Henry James surpasses them all!

    In an age when trash like 'The Da Vinci Code' is hyped as great fiction and discussed by book clubs (such as one of mine) with a straight face, I rejoiced to read a novel that depended entirely on personality and character, something the incomparable James does here. The four principal characters, an entirely sympathetic heroine, her fairly worthless lover, her autocratic and unsympathetic father, and her meddlesome aunt, are set against one another masterfully. I urge you to read it, even to read it again.

    4 out of 4 people found this review helpful.

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  • Anonymous

    Posted September 7, 2005

    One of the BEST books

    To start out, I would like to explain how i dont like to read. I dont care for Mark Twain or many other classic authors. My mom had bought me this book over 5 years ago. I never read it because i just didnt take interest in it. One day I was bored and went over to my shelf and saw the book. I read the back and it seemed interesting. I live in NY so the fact that it takes place in NY fascinated me. I started reading it and never put the book down. I read it strait through without stopping. Its one of the best books if not the best I have ever read.

    2 out of 2 people found this review helpful.

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  • Posted May 29, 2014

    Henry James' Washington Square (1881) is one of his shorter nove

    Henry James' Washington Square (1881) is one of his shorter novels, but flows smoothly and has a plot that is easy to follow. Commas, dashes, and elongated sentences remain as prevalent as ever, although New York might be a less romantic setting than his European venues. Nevertheless, the theme of two adversaries competing for an innocent with the villain aided and abetted by a (not so) useful idiot is not atypical of James.
    Dr Austin Sloper is a well respected member of society who prides himself on being a good judge of character. His daughter Catherine, by contrast is deemed to be very average at best, both physically and intellectually. Indeed, general narration and Dr Sloper remind us of this so often that we may be forgiven for concluding that there must be more to this young woman than meets the eye. And to her credit, Catherine possesses tremendous intestinal fortitude and stoicism, both of which contribute to her ultimate survival, despite life's disappointments.
    Her suitor, Morris Townsend, is perceived as a ne'er-do-well gold digger by her father, who takes it upon himself to protect his daughter from this man, a handsome charmer who has very much won Catherine over. And while romantics may hope Townsend's intentions are honourable, readers learn early on that Dr Sloper's instincts are correct.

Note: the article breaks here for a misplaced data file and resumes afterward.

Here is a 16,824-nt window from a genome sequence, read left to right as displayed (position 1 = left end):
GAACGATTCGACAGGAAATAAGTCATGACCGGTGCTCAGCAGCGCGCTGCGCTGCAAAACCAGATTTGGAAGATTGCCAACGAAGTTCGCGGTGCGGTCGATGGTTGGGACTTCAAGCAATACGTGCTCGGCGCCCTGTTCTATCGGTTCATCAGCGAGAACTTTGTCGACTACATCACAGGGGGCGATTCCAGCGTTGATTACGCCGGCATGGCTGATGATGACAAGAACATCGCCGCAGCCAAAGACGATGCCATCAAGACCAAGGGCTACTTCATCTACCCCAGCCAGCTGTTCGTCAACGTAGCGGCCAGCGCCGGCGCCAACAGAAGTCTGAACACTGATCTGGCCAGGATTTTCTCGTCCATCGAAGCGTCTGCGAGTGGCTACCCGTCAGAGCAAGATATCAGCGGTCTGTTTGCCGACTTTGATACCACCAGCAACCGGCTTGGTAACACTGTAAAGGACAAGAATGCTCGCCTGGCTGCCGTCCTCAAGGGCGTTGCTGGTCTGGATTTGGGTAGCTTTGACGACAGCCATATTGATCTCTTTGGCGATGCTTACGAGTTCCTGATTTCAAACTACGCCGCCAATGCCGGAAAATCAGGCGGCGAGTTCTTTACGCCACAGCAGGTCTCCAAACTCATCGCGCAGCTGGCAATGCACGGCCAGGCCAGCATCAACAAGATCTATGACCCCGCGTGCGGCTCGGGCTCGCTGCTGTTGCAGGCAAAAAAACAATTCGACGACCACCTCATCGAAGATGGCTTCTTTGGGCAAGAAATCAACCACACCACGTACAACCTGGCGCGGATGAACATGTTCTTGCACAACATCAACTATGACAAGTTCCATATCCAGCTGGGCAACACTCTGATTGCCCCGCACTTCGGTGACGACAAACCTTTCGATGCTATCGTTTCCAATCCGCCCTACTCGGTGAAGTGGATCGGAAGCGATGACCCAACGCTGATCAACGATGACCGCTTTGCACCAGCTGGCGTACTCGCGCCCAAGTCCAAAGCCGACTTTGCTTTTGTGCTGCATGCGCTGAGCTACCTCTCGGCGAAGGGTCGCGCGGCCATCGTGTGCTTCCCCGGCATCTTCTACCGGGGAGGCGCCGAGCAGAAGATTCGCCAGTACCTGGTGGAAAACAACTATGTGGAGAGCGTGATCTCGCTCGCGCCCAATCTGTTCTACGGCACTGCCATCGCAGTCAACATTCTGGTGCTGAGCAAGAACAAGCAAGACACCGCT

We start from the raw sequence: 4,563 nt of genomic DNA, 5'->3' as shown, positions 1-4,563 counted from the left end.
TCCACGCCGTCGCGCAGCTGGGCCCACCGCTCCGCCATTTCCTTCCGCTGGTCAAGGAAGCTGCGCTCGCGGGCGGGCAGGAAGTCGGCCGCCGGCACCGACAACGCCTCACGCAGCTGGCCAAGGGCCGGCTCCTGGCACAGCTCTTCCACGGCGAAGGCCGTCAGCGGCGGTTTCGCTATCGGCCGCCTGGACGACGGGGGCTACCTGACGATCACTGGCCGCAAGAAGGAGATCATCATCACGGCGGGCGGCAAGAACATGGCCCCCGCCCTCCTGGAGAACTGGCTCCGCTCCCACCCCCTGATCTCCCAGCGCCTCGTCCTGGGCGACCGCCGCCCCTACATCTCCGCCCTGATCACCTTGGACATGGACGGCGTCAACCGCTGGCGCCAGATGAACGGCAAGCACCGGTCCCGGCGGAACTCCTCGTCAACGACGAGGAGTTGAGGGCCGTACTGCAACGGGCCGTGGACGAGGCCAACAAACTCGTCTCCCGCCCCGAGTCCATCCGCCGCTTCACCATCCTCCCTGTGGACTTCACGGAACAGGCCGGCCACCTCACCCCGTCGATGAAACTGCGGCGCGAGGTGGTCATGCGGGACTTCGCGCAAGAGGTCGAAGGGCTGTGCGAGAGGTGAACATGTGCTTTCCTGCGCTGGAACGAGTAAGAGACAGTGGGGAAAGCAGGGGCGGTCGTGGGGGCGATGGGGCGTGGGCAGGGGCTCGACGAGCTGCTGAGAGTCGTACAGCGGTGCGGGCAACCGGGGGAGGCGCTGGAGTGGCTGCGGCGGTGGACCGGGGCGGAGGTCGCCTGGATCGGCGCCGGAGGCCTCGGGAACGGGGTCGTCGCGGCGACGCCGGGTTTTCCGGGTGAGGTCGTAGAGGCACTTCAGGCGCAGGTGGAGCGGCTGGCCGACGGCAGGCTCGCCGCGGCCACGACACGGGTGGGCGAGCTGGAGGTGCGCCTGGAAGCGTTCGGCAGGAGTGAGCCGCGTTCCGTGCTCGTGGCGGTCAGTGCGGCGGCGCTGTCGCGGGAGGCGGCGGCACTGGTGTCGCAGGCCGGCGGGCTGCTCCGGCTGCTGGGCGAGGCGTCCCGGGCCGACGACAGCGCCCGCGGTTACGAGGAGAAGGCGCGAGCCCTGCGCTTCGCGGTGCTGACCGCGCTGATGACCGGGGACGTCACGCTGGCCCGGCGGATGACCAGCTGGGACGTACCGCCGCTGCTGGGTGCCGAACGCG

On one hand, Dr Sloper does not appear to mind using his daughter as a pawn in a metaphorical chess match that he actually seems to enjoy. But then again, his positioning vis a vis Morris Townsend suggests that he genuinely has Catherine's best interests at heart. Indeed, he is protecting her from someone who will squander her fortune and subject her to a life of unrequited love. Surely there are better options and Dr Sloper seems more accepting of other suitors.
    The meddling and (not so) useful idiot is Catherine's aunt (and Dr Sloper's sister) Lavinia Penniman. Like Catherine, she is very much smitten with Morris Townsend and is quite willing to help him woo her niece. The good news for Catherine is that dear Aunt Penniman is no constructive help to Townsend, and merely possesses inflated notions of her own importance and ability to shape events. Again, James proves himself a literary giant who does not disappoint. He does a masterful job with character development and pitting adversary against adversary. In Catherine, he creates a sympathetic heroine and innocent who survives, gaining tremendous inner strength in the process. All of this is augmented by a well constructed and compact plot that is easy to comprehend.

    1 out of 1 people found this review helpful.

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  • Posted February 3, 2010

    more from this reviewer

    A light Read

    It was enjoyable.

    0 out of 1 people found this review helpful.

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  • Anonymous

    Posted June 9, 2008

    A reviewer

    I had to read this book for school over the summer. It seemed as though it would be a great classical novel. I was sadly mistaken. The characters were plain and uninteresting. Catherine, not to mention her aunt, was annoying and pretty much spineless. This book was also way too long considering nothing happened. I had great hopes for the ending, but that too left me stunned and angry. There was a little plot build up at the end, but then once again nothing happened. In two words this book is a 'horse tranquilizer' and a complete waste of my time.

    0 out of 1 people found this review helpful.

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    Posted October 31, 2010

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    Posted April 24, 2010

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    Posted February 7, 2009

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    Posted July 16, 2013